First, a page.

The questions about McCollum will focus on just how well he can run the point, and if he can't, if he's a good enough athlete to play the two. Even if he doesn't develop into a star, I think he has a future as a third guard, very similar to Jarrett Jack, who's size, ballhandling skill, and fire all are present in McCollum.

The second mid-major star on Ford's list is North Texas' own Tony Mitchell:

2. Tony Mitchell, North Texas Mean Green

Mitchell began the season ranked in the top 10 on our Top 100 but has slowly faded with a mediocre season. Mitchell's team is just 9-17, and his numbers have been down across the board. His raw talent -- his athleticism, versatility and defense -- is there. But he struggles to put it together on a nightly basis. An NBA team is likely to take him in the first round if he declares, but so far he's been a major disappointment.

As Ford says, Mitchell began the year high on a lot of draft lists, thanks to a terrific all-around Freshman season in Denton. Mitchell has hit the Sophomore Slump, however, and this could cause him to slide back into range of Dallas. Interestingly, North Texas played Lehigh in late January and the matchup of McCollum and Mitchell brought a reported 57 scouts to Denton, easily one of the largest gathering for a mid-major game ever. However, McCollum was hurt and Mitchell was benched in what was a blowout, so how good a look any of those scouts got isn't certain. Clearly, though, despite being small conference teams, NBA talent evaluators are very well aware of these two.

Mitchell might be a bit of a tweener at the moment, as he plays the four right now for the Mean Green. I think he is capable of playing the wing at the next level, much in the way Kawhi Leonard made the transition, but this is not unanimous. Mitchell hit 18-41 threes last year, good for 44%, and has nice looking form, but the percentage has fallen to 30% this year. Mitchell has made some progress with his ball skills, more than doubling his assist rate, but it is still far from a strength.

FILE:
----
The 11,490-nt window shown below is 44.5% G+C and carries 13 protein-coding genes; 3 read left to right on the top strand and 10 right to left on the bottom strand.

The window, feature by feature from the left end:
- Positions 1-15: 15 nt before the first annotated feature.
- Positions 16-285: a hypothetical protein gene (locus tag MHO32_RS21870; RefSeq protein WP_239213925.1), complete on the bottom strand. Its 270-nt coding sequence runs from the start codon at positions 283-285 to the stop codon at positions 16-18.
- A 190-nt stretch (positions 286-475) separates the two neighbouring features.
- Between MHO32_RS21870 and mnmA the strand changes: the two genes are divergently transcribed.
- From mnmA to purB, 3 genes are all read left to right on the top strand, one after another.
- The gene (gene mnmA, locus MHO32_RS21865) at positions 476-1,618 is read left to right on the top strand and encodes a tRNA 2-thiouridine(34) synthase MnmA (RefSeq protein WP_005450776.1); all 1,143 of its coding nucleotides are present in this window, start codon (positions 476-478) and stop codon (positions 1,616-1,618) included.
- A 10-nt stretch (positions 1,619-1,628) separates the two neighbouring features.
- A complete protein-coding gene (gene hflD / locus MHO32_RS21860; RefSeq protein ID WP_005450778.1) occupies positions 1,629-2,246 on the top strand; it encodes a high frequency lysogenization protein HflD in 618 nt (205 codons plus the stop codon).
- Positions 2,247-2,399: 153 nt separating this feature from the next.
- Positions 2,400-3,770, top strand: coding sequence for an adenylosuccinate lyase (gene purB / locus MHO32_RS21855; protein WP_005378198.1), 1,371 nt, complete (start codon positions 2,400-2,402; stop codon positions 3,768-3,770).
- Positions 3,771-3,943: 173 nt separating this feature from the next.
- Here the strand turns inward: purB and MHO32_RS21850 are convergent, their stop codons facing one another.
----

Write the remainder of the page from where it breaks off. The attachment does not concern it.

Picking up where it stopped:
Mitchell's strength is, of course, his freakish athleticism and wingspan. I made the Leonard comparison because, like Kawhi, Mitchell is reported to have an insane wingspan of well over seven feet. And the athleticism is not a mirage created by the weak competition level in the Sun Belt Conference: Mitchell was a former top prospect who can run and leap and if motivated will be an absolute terror on the defensive end in the NBA. Last year he posted over 10 boards a game and swatting 3 shots, too, all in under 30 minutes a contest. His highlight reel makes him look like a man amongst boys, and this is why I believe he has a chance of sticking at the three despite being 6'8, 230.

Of course, why a top prospect ended up at North Texas brings us to yet another issue. Mitchell was initially committed to Missouri, but transferred to UNT after being ruled academically ineligible. Add this to questions about his motor and overall BBIQ(guys with his talent should be scoring more than 14 a night against Sun Belt teams), and you may not have the type of guy Dallas will want to take a chance on. As I said, there are also those that believe he will have to end up playing the four, which might mitigate his defensive talent somewhat due to his size, and would certainly limit his short-term value to a team with a Hall of Fame power forward already installed.